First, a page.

The National Association of Christian Ministers is not a denomination. Rather it is a professional Christian ministerial association. While we have members associated with denominations, our objective is to move beyond the spiritual limitations of division in pursuit of advancing the gospel by uniting the body of Christ (John 17:20-23). That is our mission.
For this reason, our members enjoy the freedom to independently govern their ministries according to the vision and callings directed by the Holy Spirit.
It is our purpose as a religious organization to recognize the calling of God to ministry upon the lives of Christian believers. This is for the sole purpose of advancing the message of the Gospel of Jesus Christ.
We have no objective in the assistance of ministers to pass through the financial stipulations of governments in the hopes of not having to render unto Caesar (Mark 12:17). These matters move beyond the scope of anything outlined in scripture as a means by which to fund ministry or churches.
We have no objections to ministers seeking an exempt status from paying taxes. However, those must do so under the privileges afforded to independent ministers.
The NACM does not solicit donations. This decision was made at the very beginning of the organization’s establishment on March 26, 2009. We refuse to be brought into moral judgment for sake of tax deductions.
- This rational is to protect our organization from any accusation as a tax shelter,
- While upholding our vision and policies devoid of the politics often accompanied by a dependence upon funding by donations.
For this reason, the NACM continues to have no necessity to seek tax exempt status with the IRS. Therefore, ministers seeking tax exemptions must do so independently.
While the NACM has an IRS issued EIN, it also pays taxes to the IRS.
The request for our EIN often comes from a misunderstanding in the 501c3 application as it pertains to that of denominational affiliation. However, we are not an association of churches, but rather an association of independent ministers. The truth is that ordination is not a requirement in order to file for exempt status.
For this reason, the organization’s EIN is of no benefit to its members for pursuit of tax-exempt status. Furthermore, adding it to a 501c3 application could result in the IRS rejecting the request for exemption.
Ministers, ministries, and church directors must consider if it is necessary to file for exemption in the first place. The IRS states that churches meeting the criteria of tax exemption are automatically exempt and are not required to file.
Additionally, they must consider the work which God has given them to do, and how much control they are willing to give the government in exchange for tax exemptions. For many, this is becoming a serious concern -all the more as we see the recent changes in legislation making provisions for homosexual marriages, etc.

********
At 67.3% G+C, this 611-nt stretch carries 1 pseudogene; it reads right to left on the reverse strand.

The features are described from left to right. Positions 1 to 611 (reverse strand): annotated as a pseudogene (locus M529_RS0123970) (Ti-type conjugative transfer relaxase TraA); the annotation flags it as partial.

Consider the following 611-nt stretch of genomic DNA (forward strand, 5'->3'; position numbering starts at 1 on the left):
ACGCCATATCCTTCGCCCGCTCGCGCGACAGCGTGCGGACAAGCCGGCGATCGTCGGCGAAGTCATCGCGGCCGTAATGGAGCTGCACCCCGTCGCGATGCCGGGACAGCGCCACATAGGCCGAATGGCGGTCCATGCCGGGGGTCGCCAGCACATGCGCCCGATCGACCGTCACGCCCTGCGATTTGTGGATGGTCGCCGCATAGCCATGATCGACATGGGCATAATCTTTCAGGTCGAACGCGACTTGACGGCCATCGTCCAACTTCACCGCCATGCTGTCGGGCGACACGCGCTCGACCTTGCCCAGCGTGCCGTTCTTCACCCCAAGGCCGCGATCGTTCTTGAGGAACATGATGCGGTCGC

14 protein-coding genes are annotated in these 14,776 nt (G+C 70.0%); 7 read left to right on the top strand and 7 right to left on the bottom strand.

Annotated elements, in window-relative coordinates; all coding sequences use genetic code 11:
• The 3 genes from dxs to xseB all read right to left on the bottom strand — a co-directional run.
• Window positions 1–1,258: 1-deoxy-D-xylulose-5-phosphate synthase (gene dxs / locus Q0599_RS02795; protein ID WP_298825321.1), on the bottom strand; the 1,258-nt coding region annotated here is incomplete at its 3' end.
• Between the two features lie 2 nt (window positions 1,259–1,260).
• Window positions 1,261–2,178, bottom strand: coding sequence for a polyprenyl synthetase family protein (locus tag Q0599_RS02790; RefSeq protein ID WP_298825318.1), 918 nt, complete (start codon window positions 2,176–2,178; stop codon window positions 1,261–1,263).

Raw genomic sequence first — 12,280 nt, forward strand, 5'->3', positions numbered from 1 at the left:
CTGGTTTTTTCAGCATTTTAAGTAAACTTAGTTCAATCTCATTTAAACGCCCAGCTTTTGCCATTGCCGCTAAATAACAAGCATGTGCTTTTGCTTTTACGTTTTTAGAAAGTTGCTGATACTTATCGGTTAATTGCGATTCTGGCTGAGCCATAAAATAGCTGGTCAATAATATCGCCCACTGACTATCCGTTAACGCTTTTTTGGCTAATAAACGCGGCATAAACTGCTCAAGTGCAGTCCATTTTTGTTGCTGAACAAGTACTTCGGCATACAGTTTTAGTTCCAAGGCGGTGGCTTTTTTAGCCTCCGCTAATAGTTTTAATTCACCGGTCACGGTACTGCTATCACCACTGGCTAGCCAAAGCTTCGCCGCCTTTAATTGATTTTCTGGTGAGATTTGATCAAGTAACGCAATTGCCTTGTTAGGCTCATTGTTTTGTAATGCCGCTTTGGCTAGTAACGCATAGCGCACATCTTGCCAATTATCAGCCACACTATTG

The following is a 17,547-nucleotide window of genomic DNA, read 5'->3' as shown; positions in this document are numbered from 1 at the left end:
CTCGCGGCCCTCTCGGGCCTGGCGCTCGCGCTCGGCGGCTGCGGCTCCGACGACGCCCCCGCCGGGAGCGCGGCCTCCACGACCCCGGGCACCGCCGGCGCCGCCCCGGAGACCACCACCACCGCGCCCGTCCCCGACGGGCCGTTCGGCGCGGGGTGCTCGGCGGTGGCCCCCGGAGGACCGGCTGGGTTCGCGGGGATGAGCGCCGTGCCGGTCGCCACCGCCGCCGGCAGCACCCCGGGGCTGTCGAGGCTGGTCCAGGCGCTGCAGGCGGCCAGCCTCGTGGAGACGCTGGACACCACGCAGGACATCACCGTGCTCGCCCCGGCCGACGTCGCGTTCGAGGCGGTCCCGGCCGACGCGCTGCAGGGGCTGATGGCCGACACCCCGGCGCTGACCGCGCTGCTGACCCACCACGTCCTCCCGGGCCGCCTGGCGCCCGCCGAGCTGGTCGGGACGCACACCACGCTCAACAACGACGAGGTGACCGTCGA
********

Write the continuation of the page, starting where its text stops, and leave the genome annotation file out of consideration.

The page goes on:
1) The church is the Body of Christ.
Article 13 in our Statement of Faith states, We believe that Christ is the Head of the church, which should be governed by Him (Eph.5:23).
Christ governs the Church by means of His Body the children of God who are led by the Spirit (Romans 8:9;16). Whenever the church subjects itself to the governance of the IRS, it has bound its hands and feet to secular regulations in order to maintain its tax exempt status.
Why is this status important? For two reasons:
1) to escape the requirements of taxation, and
2) To guaranteed financial donors the personal benefits of deductions from their responsibilities to pay taxes.
Apart from the obvious quote to render unto Caesar, Jesus said in Mat. 6:3-4:
(3). But when you give to the needy, do not let your left hand know what your right hand is doing, (4). so that your giving may be in secret. And your Father who sees in secret will reward you. (ESV).
There is nothing secret about churches issuing contribution statements at the end of the year.
As an organization, we have no position against filing for tax exemptions. However, we have an obligation to God above every other authority. As US citizens we enjoy freedoms which most of the World could not dream of having. At the top of our constitutional rights is our freedom of religion.
Congress shall make no law respecting an establishment of religion or prohibiting the free exercise thereof.”
If for no other freedom, this one alone makes America a great country. However, this amendment of the constitution also makes it clear that we are not ruled by a Christian government. Today the greatest political opposition the church is battling is its position regarding the acceptance of homosexuality. Should homosexuals be permitted holy matrimony? Even worse, should they be installed as pastors in the Body of Christ? The word of God makes the answer to these questions very clear, which is no! However, the same government which decides upon tax exempt statuses is now protecting homosexual marriages.
Despite the moral implications which follow, there are legal implications for the church in respect to this decision. Will a tax-exempt status be challenged by churches who:
Refuse to officiate over homosexual weddings?
Refuse to employ homosexual pastors?
These are just a few of the implications which follow. At the very least, it seems realistic to project that the tax exempt status will soon be brought into question over such matters. As demonstrated, the whole matter is complicated to no end. But the truth of the complication stands in one factor alone: can I claim a deduction on my taxes? What would Jesus say?